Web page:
"The Algerian prime minister said they felt they had no choice but to go in now," he said.





RAISING THE STAKES



The incident dramatically raises the stakes in the French military campaign in neighbouring Mali, where hundreds of French paratroopers and marines are launching a ground offensive against Islamist rebels after air strikes began last week.



"What is happening in Algeria justifies all the more the decision I made in the name of France to intervene in Mali in line with the U.N. charter," French President Francois Hollande said, adding that things seemed to have taken a "dramatic" turn and he was still seeking details.



He said earlier that an unspecified number of French nationals were among the hostages. A French national was also among the hostage takers, a local source told Reuters. A large number of people from the former French colony live in France.



Algerian Interior Minister Daho Ould Kablia said the kidnappers were led by Mokhtar Belmokhtar, a veteran Islamist guerrilla who fought in Afghanistan and set up his own group in the Sahara after falling out with other local al Qaeda leaders.



A holy warrior-cum-smuggler dubbed "The Uncatchable" by French intelligence and "Mister Marlboro" by some locals for his illicit cigarette-running business, Belmokhtar's links to those who seized towns across northern Mali last year are unclear.



A local source told Reuters the hostage takers had blown up a petrol filling station at the plant.





NUMBERS UNCONFIRMED



The precise number and nationalities of foreign hostages could not be confirmed, with some countries reluctant to release information that could be useful to the captors.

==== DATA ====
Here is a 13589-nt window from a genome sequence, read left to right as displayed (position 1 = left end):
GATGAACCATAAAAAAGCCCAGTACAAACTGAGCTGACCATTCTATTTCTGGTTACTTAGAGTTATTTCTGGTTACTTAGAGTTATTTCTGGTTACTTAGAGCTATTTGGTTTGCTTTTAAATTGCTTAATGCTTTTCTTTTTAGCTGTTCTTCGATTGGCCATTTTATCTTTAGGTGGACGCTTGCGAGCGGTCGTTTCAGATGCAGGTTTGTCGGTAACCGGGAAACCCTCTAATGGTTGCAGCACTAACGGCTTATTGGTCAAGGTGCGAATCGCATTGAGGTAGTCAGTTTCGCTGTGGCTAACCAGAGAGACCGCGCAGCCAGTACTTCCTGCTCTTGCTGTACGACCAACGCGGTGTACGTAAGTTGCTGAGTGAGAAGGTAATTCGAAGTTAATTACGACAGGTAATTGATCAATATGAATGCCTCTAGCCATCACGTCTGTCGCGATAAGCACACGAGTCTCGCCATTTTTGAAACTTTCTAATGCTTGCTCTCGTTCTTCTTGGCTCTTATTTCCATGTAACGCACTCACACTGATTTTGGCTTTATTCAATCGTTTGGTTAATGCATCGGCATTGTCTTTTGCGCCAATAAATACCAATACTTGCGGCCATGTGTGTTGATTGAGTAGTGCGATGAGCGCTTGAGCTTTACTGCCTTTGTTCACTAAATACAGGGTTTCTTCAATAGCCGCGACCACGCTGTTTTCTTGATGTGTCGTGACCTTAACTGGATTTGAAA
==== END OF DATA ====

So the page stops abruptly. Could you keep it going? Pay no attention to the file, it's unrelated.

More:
Britain said one of its citizens was killed in the initial storming on Wednesday and "a number" of others were held.



The militants had said seven Americans were among their hostages. The White House said it believed Americans were among those held but U.S. officials could not confirm the number. "This is an ongoing situation and we are seeking clarity," White House spokesman Jay Carney told reporters, expressing concern about the reported loss of lives.



Statoil said it had no word on nine of its Norwegian staff who had been held but that three Algerian employees were now free. BP said some of its staff were held but would not say how many or their nationalities.



Japanese media said five workers from Japanese engineering firm JGC Corp. were held, a number the company did not confirm. Vienna said one hostage was Austrian, Dublin said one Irish hostage had been freed and Bucharest said an unspecified number of those held were Romanian.



BP, Statoil and Spanish oil company Cepsa all said they had begun to evacuate personnel from elsewhere in Algeria, an OPEC member.



Hollande has received public backing from Western and African allies who fear that al Qaeda, flush with men and arms from the defeated forces of Libya's Muammar Gaddafi, is building a desert haven in Mali, a poor country helpless to combat fighters who seized its northern oasis towns last year.



However, there is also some concern in Washington and other capitals that the French action in Mali could provoke a backlash worse than the initial threat by militants in the remote Sahara.



The militants, communicating through established contacts with media in neighbouring Mauritania, said on Wednesday they had dozens of men armed with mortars and anti-aircraft missiles in the compound and had rigged it with explosives.



They condemned Algeria's secularist government for letting French warplanes fly over its territory to Mali and shutting its border to Malian refugees.



The attack in Algeria did not stop France from pressing on with its campaign in Mali. It said on Thursday it now had 1,400 troops on the ground in Mali, and combat was under way against the rebels that it first began targeting from the air last week.



The French action last week came as a surprise but received widespread international support in public. Neighbouring African countries planning to provide ground troops for a U.N. force by September have said they will move faster to deploy them.



Nigeria, the strongest regional power, sent 162 soldiers on Thursday, the first of an anticipated 906.



A day after launching the campaign in Mali, Hollande also ordered a failed rescue in Somalia on Saturday to free a French hostage held by al Qaeda-linked al Shabaab militants since 2009. Al Shabaab said on Thursday it had executed hostage Denis Allex. France said it believed he died in the rescue.

Reuters